It comes on the same day as the lead government adviser on climate change, Professor Ross Garnaut, brings out his second discussion paper and as the Australian Industry Group's budget submission calls for a $3 billion tax break for business to deal with the Government's climate-change policies.
The Climate Institute said that the lower end of expectations on the emissions-trading dividend, $7billion, was more than what was allocated in last year's budget for community services and the higher end, $20 billion, was more than the allocations for either defence or education. The institute modelling used the target of cutting greenhouse gases by 20 per cent from 1990 levels by 2020.
Climate Change Minister Penny Wong announced this week that a Green Paper on an emissions-trading scheme will be released in July with draft legislation to underpin the system due at the end of the year. The scheme, to begin in 2010, would work by giving domestic polluters the ability to buy carbon credits to off-set their greenhouse-gas emissions. Those credits could be bought in forestry projects in neighbouring countries. The Government is to set a limit on the emissions of greenhouse gases it will allow to be produced under the trading scheme.
The institute brief says, "The size of the emissions trading dividend will be critically dependent on the level of Australia's emission target or 'cap', and design issues such as the treatment of emission-intensive export industries," the policy brief says.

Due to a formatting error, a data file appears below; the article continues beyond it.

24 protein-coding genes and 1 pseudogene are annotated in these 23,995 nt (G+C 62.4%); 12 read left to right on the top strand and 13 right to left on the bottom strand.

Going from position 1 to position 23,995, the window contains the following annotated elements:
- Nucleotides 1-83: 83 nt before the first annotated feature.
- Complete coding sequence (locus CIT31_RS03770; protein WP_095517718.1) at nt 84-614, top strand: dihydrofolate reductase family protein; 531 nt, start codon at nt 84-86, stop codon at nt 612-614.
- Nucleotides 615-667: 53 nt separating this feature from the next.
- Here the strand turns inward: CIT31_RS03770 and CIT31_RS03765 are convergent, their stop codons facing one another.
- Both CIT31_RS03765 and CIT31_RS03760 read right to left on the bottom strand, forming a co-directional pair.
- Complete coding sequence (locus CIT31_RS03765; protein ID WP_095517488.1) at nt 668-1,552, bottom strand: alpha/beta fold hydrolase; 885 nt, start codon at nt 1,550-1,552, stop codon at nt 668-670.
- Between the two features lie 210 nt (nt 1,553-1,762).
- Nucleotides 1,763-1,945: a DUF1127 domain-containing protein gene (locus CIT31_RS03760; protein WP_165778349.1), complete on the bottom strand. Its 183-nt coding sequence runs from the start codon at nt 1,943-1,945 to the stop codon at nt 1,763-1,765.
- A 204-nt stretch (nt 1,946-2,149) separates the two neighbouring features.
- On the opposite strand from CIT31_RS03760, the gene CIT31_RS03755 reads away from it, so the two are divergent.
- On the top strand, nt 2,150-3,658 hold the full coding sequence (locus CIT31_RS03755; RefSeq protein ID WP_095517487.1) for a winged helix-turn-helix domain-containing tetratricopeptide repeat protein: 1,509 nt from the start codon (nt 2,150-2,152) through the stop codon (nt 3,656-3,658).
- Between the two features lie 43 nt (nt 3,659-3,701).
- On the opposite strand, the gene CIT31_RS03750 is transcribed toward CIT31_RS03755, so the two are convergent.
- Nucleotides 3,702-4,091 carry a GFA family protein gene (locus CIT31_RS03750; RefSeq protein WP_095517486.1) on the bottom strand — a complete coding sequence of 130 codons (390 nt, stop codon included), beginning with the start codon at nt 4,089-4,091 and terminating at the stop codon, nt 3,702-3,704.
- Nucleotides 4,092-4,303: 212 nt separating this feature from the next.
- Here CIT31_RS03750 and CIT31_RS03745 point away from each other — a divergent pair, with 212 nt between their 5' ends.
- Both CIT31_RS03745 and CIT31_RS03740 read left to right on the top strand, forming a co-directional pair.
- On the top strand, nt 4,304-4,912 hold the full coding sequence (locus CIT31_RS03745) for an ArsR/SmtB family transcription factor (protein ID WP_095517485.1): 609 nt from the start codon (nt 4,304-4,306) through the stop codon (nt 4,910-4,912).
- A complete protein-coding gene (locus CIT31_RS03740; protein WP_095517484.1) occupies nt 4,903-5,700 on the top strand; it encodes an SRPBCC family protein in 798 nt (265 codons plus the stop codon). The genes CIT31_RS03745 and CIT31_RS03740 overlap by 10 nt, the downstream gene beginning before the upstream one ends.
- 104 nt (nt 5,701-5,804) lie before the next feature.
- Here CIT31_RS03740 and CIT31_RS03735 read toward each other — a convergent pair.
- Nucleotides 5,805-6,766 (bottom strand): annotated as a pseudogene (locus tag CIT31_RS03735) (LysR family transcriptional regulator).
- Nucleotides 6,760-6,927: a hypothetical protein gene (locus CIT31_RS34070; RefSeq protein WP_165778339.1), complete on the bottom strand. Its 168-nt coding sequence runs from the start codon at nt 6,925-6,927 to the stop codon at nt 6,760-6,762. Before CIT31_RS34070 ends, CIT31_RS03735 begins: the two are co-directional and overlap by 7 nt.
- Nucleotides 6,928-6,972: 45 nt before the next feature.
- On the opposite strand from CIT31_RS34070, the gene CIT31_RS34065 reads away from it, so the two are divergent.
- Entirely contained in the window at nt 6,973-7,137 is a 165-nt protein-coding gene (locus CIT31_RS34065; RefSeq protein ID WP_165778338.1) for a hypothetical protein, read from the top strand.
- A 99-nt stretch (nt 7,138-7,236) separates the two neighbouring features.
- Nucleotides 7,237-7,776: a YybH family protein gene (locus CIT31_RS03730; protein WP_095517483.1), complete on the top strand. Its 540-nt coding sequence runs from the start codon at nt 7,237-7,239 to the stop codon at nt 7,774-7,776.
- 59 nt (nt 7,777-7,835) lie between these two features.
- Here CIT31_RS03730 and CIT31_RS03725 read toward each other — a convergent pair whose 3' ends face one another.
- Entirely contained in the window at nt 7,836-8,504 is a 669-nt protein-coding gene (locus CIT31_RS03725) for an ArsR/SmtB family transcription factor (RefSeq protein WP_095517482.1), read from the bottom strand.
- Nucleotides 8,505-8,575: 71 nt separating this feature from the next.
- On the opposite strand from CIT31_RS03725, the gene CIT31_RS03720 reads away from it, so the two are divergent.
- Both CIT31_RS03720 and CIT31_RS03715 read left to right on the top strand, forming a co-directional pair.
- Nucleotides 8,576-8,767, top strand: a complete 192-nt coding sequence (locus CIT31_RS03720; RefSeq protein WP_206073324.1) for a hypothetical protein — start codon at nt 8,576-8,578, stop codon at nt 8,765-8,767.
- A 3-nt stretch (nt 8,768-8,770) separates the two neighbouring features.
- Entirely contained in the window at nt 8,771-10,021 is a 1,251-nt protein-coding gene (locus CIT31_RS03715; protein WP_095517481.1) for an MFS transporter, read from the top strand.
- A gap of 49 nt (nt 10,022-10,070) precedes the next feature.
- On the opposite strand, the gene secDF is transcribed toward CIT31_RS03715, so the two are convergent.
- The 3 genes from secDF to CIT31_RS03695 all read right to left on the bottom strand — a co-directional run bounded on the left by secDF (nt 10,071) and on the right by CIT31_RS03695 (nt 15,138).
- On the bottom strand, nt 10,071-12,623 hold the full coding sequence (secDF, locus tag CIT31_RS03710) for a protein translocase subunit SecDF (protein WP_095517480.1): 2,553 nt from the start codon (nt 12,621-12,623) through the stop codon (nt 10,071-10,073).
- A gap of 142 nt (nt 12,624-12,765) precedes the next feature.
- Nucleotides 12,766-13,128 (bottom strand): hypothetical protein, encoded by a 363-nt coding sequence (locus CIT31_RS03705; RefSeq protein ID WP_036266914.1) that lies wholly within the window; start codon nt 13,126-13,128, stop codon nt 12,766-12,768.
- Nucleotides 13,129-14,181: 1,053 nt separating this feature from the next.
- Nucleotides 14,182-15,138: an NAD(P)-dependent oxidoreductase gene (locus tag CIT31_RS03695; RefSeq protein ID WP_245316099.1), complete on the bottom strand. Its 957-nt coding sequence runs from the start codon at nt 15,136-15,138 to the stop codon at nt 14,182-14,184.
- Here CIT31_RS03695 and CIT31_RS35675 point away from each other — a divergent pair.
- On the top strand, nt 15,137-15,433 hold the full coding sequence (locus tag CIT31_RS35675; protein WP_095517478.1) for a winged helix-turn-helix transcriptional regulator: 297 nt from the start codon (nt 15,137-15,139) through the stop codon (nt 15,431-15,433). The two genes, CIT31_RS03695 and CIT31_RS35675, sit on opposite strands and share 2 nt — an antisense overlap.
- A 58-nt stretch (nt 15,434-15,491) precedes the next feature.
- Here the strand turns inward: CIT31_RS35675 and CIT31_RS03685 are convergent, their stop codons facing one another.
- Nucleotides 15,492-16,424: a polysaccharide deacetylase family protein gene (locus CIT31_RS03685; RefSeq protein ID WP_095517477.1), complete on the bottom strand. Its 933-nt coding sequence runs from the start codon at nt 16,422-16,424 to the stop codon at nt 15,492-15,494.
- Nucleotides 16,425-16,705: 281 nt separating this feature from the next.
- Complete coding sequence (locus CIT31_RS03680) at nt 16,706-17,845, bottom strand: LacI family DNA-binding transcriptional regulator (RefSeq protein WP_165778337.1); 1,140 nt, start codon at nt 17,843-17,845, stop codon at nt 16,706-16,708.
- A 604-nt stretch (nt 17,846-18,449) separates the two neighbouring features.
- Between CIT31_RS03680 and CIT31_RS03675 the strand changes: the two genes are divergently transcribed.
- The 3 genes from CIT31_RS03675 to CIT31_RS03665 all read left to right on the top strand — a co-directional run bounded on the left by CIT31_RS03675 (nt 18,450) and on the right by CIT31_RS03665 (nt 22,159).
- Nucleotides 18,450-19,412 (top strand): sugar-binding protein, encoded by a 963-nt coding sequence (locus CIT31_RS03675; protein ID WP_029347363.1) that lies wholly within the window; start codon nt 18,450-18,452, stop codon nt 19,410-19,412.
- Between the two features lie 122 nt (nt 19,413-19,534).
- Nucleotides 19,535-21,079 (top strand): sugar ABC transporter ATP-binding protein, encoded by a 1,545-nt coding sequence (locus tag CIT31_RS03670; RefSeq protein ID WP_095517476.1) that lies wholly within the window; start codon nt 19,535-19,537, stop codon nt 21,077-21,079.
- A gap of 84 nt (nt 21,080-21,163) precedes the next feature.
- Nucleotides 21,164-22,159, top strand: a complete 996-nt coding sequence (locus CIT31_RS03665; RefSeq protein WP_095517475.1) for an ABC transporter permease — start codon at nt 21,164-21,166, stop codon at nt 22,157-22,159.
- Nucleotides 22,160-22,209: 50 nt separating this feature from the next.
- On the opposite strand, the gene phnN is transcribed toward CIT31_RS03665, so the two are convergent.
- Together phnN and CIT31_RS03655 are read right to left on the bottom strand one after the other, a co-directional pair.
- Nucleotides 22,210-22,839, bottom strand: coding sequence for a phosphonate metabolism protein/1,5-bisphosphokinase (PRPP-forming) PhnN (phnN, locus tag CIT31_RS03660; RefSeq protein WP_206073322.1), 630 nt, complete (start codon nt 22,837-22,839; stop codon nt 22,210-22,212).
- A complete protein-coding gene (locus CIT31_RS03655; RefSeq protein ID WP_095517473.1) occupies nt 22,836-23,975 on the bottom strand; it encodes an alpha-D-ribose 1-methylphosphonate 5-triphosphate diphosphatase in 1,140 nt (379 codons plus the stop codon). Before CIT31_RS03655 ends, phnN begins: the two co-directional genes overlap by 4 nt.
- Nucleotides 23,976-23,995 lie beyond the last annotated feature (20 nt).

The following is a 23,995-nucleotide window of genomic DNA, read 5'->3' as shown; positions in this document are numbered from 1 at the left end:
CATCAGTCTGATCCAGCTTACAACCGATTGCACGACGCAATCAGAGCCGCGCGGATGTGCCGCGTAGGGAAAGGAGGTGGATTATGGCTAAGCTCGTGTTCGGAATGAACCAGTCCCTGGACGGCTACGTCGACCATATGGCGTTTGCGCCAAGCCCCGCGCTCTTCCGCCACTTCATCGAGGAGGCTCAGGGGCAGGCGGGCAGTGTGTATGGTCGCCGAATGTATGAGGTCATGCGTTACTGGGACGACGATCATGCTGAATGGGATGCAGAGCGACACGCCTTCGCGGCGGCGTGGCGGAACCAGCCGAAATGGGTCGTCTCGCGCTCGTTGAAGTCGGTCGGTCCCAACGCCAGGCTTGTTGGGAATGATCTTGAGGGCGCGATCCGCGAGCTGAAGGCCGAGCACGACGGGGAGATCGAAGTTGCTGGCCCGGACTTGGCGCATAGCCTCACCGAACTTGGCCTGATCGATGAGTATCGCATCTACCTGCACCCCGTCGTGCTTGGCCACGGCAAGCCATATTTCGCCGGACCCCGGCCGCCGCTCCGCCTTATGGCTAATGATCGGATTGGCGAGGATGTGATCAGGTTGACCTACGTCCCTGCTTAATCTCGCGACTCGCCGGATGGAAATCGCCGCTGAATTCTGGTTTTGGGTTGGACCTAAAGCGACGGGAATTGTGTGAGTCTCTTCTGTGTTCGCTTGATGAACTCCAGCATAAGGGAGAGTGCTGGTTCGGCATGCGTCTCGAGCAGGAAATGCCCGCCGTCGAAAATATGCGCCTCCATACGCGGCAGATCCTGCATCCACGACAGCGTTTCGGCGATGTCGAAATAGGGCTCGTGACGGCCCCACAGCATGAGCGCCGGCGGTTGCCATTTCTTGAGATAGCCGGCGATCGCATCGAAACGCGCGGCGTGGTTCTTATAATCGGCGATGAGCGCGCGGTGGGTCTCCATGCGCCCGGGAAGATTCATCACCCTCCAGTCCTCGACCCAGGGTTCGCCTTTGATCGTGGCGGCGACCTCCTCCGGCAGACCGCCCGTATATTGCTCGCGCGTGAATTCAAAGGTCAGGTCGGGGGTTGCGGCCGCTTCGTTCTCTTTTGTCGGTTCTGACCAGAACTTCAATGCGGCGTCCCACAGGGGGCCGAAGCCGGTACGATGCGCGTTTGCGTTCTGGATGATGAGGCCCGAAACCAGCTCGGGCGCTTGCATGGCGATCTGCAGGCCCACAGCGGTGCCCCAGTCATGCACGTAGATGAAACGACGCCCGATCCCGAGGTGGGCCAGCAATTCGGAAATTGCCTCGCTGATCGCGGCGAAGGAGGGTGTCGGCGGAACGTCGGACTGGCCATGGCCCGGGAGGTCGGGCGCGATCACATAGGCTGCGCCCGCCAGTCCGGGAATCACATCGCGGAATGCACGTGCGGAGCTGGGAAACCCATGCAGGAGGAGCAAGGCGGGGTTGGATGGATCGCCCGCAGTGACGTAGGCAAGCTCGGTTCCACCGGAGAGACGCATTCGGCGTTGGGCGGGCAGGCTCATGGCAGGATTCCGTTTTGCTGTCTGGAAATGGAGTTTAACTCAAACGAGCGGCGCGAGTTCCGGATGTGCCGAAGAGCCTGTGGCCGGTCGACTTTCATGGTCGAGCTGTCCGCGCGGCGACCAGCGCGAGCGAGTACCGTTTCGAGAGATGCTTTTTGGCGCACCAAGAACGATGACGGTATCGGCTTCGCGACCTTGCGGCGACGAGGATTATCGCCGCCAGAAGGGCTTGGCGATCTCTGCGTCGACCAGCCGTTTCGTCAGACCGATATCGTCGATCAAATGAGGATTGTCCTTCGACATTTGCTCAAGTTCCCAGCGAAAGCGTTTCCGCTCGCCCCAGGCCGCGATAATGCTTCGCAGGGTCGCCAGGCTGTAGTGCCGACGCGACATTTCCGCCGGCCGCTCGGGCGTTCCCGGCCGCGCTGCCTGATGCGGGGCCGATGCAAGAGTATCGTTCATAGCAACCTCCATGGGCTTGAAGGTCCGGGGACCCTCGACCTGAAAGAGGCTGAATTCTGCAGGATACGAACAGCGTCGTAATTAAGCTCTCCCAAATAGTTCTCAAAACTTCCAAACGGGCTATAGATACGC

A spokesman for Senator Wong said yesterday that definitive dividends were hard to specify, given the many variables, but welcomed the institute's contribution.
"It would be premature to speculate about revenue from emissions trading," he said. "This would depend on a number of considerations and inputs, including Treasury modelling, the Garnaut review and community and business feedback following the Government's Green Paper in July."
The institute's brief notes Professor Garnaut's warning in his first discussion paper, that emissions trading "will disproportionately affect low-income households", and says that this must be guarded against.
It proposes the dividend could be used for subsidies and incentives for energy-efficient housing and appliances, and increased support for public-transport infrastructure.
It noted suggestions from some stake holders that it could be used on "one-off payments to large emitters to offset the loss of asset value or operating profits" or to "support broader macro-economic reforms such as reductions in payroll and corporate taxation".